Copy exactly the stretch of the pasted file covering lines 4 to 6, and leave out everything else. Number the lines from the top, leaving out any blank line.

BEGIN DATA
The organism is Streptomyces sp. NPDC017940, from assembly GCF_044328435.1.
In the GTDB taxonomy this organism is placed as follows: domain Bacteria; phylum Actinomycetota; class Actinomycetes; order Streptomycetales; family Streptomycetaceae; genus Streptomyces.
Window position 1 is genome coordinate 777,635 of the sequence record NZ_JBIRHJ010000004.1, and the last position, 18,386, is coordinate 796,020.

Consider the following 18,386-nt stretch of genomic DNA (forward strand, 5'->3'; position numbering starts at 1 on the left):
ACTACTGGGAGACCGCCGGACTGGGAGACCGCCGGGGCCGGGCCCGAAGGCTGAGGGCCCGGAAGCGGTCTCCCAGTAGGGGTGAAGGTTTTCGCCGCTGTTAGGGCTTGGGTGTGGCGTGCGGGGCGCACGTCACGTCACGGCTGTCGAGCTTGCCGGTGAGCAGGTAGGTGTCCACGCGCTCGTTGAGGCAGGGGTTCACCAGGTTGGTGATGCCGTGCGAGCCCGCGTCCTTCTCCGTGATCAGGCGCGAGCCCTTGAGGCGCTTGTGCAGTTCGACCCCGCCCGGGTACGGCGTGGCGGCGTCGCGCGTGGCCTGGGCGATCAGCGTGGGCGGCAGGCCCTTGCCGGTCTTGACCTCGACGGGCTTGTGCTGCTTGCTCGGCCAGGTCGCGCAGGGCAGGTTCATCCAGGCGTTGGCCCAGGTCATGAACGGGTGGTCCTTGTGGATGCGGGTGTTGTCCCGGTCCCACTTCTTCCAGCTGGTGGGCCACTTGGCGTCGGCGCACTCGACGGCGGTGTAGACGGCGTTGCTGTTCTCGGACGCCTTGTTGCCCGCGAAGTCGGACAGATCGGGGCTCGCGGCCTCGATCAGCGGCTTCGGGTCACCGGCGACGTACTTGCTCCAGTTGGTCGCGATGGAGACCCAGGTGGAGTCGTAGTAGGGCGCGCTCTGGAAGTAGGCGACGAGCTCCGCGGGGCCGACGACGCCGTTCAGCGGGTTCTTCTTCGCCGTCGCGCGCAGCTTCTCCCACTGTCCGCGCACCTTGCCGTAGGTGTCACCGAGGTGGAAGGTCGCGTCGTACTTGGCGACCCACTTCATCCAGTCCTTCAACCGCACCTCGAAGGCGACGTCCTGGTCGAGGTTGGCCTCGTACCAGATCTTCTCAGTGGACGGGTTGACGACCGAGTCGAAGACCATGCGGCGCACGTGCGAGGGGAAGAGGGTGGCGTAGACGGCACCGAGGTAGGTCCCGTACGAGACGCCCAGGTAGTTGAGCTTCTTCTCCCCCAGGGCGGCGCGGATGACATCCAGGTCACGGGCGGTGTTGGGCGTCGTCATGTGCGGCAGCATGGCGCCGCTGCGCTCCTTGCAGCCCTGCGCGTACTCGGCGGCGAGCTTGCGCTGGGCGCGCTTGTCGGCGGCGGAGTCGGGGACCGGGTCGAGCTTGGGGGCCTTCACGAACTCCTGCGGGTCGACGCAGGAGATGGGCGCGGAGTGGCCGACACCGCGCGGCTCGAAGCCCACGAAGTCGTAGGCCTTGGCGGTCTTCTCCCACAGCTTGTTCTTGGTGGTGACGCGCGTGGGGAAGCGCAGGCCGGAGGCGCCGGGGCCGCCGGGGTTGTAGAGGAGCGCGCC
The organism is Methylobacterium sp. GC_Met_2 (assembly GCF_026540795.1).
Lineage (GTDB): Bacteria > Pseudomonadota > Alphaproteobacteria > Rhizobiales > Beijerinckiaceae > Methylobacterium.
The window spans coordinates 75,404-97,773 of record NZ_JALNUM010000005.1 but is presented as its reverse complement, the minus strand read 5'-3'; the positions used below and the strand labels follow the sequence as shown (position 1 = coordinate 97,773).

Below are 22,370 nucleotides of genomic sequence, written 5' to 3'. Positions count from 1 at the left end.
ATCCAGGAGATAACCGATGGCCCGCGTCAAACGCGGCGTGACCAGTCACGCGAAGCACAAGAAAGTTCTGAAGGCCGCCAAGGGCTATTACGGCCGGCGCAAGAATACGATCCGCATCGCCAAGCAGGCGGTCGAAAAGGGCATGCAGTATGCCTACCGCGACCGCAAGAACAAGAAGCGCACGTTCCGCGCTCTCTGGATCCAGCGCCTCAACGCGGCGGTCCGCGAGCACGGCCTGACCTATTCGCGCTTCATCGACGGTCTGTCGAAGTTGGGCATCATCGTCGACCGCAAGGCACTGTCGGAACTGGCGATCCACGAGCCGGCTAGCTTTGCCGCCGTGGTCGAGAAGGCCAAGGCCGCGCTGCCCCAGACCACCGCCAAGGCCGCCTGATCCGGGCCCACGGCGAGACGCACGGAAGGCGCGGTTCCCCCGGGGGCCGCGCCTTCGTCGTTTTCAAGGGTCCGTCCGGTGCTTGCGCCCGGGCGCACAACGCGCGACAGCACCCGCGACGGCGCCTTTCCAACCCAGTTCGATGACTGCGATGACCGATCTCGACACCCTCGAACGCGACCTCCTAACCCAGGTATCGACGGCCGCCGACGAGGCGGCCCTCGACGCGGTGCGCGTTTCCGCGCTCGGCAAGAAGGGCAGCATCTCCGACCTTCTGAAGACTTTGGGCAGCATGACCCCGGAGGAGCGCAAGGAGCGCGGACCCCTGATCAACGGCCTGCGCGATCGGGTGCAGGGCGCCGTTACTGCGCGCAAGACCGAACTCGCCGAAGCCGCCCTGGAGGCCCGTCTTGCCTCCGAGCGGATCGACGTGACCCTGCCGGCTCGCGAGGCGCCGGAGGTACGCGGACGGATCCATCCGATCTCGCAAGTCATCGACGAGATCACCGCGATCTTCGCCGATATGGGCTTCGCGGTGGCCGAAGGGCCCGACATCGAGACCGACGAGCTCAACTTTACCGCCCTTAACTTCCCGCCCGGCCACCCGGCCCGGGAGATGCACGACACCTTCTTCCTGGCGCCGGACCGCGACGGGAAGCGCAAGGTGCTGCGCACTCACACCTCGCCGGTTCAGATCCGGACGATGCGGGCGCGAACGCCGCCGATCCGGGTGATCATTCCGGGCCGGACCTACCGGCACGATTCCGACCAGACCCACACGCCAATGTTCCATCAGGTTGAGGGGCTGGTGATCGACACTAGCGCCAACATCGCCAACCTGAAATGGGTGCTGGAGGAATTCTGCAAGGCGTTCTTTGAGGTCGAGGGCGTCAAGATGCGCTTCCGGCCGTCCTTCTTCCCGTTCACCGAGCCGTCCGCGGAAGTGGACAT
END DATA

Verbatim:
Consider the following 18,386-nt stretch of genomic DNA (forward strand, 5'->3'; position numbering starts at 1 on the left):
ACTACTGGGAGACCGCCGGACTGGGAGACCGCCGGGGCCGGGCCCGAAGGCTGAGGGCCCGGAAGCGGTCTCCCAGTAGGGGTGAAGGTTTTCGCCGCTGTTAGGGCTTGGGTGTGGCGTGCGGGGCGCACGTCACGTCACGGCTGTCGAGCTTGCCGGTGAGCAGGTAGGTGTCCACGCGCTCGTTGAGGCAGGGGTTCACCAGGTTGGTGATGCCGTGCGAGCCCGCGTCCTTCTCCGTGATCAGGCGCGAGCCCTTGAGGCGCTTGTGCAGTTCGACCCCGCCCGGGTACGGCGTGGCGGCGTCGCGCGTGGCCTGGGCGATCAGCGTGGGCGGCAGGCCCTTGCCGGTCTTGACCTCGACGGGCTTGTGCTGCTTGCTCGGCCAGGTCGCGCAGGGCAGGTTCATCCAGGCGTTGGCCCAGGTCATGAACGGGTGGTCCTTGTGGATGCGGGTGTTGTCCCGGTCCCACTTCTTCCAGCTGGTGGGCCACTTGGCGTCGGCGCACTCGACGGCGGTGTAGACGGCGTTGCTGTTCTCGGACGCCTTGTTGCCCGCGAAGTCGGACAGATCGGGGCTCGCGGCCTCGATCAGCGGCTTCGGGTCACCGGCGACGTACTTGCTCCAGTTGGTCGCGATGGAGACCCAGGTGGAGTCGTAGTAGGGCGCGCTCTGGAAGTAGGCGACGAGCTCCGCGGGGCCGACGACGCCGTTCAGCGGGTTCTTCTTCGCCGTCGCGCGCAGCTTCTCCCACTGTCCGCGCACCTTGCCGTAGGTGTCACCGAGGTGGAAGGTCGCGTCGTACTTGGCGACCCACTTCATCCAGTCCTTCAACCGCACCTCGAAGGCGACGTCCTGGTCGAGGTTGGCCTCGTACCAGATCTTCTCAGTGGACGGGTTGACGACCGAGTCGAAGACCATGCGGCGCACGTGCGAGGGGAAGAGGGTGGCGTAGACGGCACCGAGGTAGGTCCCGTACGAGACGCCCAGGTAGTTGAGCTTCTTCTCCCCCAGGGCGGCGCGGATGACATCCAGGTCACGGGCGGTGTTGGGCGTCGTCATGTGCGGCAGCATGGCGCCGCTGCGCTCCTTGCAGCCCTGCGCGTACTCGGCGGCGAGCTTGCGCTGGGCGCGCTTGTCGGCGGCGGAGTCGGGGACCGGGTCGAGCTTGGGGGCCTTCACGAACTCCTGCGGGTCGACGCAGGAGATGGGCGCGGAGTGGCCGACACCGCGCGGCTCGAAGCCCACGAAGTCGTAGGCCTTGGCGGTCTTCTCCCACAGCTTGTTCTTGGTGGTGACGCGCGTGGGGAAGCGCAGGCCGGAGGCGCCGGGGCCGCCGGGGTTGTAGAGGAGCGCGCC
The organism is Methylobacterium sp. GC_Met_2 (assembly GCF_026540795.1).